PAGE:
other causes (11.84%).Causes categorised as others included renal calculi, cancer of the
stomach, liver abscess, liver cyst and colonic cancer. Figure 2

FIGURE 2: Distribution of various diagnoses that necessitated laparatomy.

15

DURATION OF LAPARATOMIES
Laparatomies studied varied in duration from 60 to 300 minutes. Mean duration was 131.05
minutes with a median of 120 minutes (Figure 3).

FIGURE 3: Distribution of duration of laparatomies

16

MORBIDITY AND MORTALITY


Twelve patients died within 30 days of laparatomy representing a 7.9% mortality rate. The
timing of death ranged from the 1st to 16th post-operative day, with the 1st day being the
commonest.
Fifty patients suffered major complications during the 30 days of follow up resulting in a rate
of 40.8%. The commonest major complication was deep wound infection followed by
anastomotic leakage and superficial wound infection (Table 3).There was a significantly
higher complication rate among female patients at 63.2% compared to the males with 33.3%
.Laparatomies done in emergency settings resulted in major complications in 43.9% of cases
compared to 20% in elective cases. Duration of surgery more than 120 minutes resulted in
complication rate of 68.6% compared to those that took a shorter time with 26.7 %( Table 4).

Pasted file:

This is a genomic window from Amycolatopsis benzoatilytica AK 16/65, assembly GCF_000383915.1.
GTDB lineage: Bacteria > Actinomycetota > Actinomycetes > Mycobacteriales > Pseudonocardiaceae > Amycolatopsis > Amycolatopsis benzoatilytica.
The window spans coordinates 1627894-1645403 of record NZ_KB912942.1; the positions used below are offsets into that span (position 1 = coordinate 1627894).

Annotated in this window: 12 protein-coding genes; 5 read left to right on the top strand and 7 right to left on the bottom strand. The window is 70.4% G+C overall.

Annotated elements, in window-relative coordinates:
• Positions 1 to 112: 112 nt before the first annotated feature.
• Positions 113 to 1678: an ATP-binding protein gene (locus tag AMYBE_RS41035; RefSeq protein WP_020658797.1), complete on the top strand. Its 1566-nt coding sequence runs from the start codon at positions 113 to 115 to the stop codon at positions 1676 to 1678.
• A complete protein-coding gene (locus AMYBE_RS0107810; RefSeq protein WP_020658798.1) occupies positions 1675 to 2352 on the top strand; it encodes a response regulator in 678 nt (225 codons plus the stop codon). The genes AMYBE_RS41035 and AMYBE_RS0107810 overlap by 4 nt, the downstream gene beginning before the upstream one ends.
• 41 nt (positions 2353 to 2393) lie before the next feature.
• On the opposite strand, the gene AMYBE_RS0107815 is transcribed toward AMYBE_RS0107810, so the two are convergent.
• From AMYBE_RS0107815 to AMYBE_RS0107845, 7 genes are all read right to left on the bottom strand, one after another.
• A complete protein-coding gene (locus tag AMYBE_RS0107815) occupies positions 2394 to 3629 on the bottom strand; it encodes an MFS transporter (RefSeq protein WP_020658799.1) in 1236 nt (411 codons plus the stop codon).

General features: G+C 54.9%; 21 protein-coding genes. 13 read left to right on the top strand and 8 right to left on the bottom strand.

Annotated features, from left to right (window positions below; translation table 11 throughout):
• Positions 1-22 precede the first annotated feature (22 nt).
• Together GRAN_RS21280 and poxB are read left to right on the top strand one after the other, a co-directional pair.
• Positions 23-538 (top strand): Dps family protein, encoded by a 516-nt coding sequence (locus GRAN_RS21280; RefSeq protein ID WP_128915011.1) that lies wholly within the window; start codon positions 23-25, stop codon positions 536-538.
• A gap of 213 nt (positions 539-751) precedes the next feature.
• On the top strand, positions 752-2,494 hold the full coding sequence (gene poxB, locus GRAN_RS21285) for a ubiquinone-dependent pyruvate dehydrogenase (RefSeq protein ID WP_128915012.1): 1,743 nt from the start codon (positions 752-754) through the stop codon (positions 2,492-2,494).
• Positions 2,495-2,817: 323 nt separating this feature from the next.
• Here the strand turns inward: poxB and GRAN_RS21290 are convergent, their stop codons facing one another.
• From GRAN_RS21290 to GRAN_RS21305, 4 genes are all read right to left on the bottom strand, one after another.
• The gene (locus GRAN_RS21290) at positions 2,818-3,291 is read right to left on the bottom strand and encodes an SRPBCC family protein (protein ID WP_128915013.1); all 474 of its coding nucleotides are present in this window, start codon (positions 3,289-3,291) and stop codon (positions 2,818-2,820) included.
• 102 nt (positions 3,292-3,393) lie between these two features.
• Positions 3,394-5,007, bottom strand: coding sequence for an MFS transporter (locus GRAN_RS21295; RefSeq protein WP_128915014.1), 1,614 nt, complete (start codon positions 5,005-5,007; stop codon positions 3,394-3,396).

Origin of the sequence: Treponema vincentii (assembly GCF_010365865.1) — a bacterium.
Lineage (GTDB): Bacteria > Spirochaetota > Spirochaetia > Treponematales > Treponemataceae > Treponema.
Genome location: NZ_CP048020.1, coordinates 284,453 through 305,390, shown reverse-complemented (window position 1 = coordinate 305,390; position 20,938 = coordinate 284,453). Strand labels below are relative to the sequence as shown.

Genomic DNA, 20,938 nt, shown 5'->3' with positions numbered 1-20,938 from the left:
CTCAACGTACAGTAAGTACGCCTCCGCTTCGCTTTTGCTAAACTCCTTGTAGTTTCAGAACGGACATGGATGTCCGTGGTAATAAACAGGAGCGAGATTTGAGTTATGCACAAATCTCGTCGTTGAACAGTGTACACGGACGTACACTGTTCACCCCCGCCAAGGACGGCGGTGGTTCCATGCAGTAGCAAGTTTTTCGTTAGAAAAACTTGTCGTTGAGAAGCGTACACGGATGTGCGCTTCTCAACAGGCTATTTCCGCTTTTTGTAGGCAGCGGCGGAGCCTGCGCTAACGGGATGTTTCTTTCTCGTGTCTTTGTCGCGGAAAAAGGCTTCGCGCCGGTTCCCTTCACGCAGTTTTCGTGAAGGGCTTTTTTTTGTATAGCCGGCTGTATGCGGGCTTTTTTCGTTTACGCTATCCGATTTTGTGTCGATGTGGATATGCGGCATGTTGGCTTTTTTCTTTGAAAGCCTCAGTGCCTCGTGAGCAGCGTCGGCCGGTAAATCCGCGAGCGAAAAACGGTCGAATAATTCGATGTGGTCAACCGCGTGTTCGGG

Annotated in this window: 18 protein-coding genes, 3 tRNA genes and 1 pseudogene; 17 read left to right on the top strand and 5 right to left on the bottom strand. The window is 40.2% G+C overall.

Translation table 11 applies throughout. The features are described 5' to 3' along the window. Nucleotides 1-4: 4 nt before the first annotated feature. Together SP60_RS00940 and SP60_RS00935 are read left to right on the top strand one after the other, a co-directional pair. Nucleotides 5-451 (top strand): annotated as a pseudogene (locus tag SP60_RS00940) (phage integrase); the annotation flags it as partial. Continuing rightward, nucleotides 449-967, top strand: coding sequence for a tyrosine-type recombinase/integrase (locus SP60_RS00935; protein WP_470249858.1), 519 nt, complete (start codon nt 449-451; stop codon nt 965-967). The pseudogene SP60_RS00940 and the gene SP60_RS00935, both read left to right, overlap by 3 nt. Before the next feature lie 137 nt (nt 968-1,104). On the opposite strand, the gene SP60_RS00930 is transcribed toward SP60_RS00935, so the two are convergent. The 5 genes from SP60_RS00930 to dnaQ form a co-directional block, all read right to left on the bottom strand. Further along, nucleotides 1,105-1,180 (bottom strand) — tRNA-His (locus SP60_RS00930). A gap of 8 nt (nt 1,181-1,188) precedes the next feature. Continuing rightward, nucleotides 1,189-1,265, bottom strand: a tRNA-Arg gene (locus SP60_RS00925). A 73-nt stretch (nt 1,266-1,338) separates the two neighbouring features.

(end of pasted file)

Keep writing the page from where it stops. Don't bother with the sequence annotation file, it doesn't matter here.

17

COMPLICATION

FREQUENCY

PERCENT

NO COMPLICATION

90

59.2

ANASTOMOTIC LEAKAGE

12

7.9

RENAL DYSFUNCTION

2.6

DEATH

12

7.9

SUPERFICIAL WOUND INFECTION

11

7.2

DEEP WOUND INFECTION

14

9.2

RESPIRATORY INFECTION

.7

WOUND DEHISCENCE

5.3

Total

152

100.0

TABLE 3: Distribution of post-operative complications

18

PRESENCE OR
ABSENCE OF

x2

COMPLICATION

Count

p value

Total

ABSENT

PRESENT

76

38

114

66.70%

33.30%

100.00%

14

24

38

36.80%

63.20%

100.00%

74

58

132

56.10%

43.90%

100.00%

16

20

80.00%

20.00%

100.00%

54

51

105

51.40%

48.60%

100.00%

36

11

47

76.60%

23.40%

100.00%

74

27

101

73.30%

26.70%

100.00%

16

35

51

31.40%

68.60%

100.00%

90

62

152

59.20%

40.80%

100.00%

% within
MALE

GENDER
Count
% within

GENDER

FEMALE

GENDER
Count

10.497

0.001

4.121

0.042

8.515

0.004

24.628

<0.001

% within
SETTING OF
EMERGENCY

LAPARATOMY
Count

% within
SETTING OF
LAPARATOMY

SETTING OF
ELECTIVE

LAPARATOMY
Count
% within AGE

<40 YRS

GROUP
Count

AGE GROUP

40 AND

% within AGE

ABOVE

GROUP
Count
% within

120 MINUTES

DURATION

OR LESS

GROUP
Count
% within

DURATION

>120

DURATION

GROUP

MINUTES

GROUP

Total

Count
% within
DURATION
GROUP

TABLE 4 shows the relationship between occurrence of complications vs. gender, setting of
laparatomy, age and duration of surgery. p values were generated using chi-square test.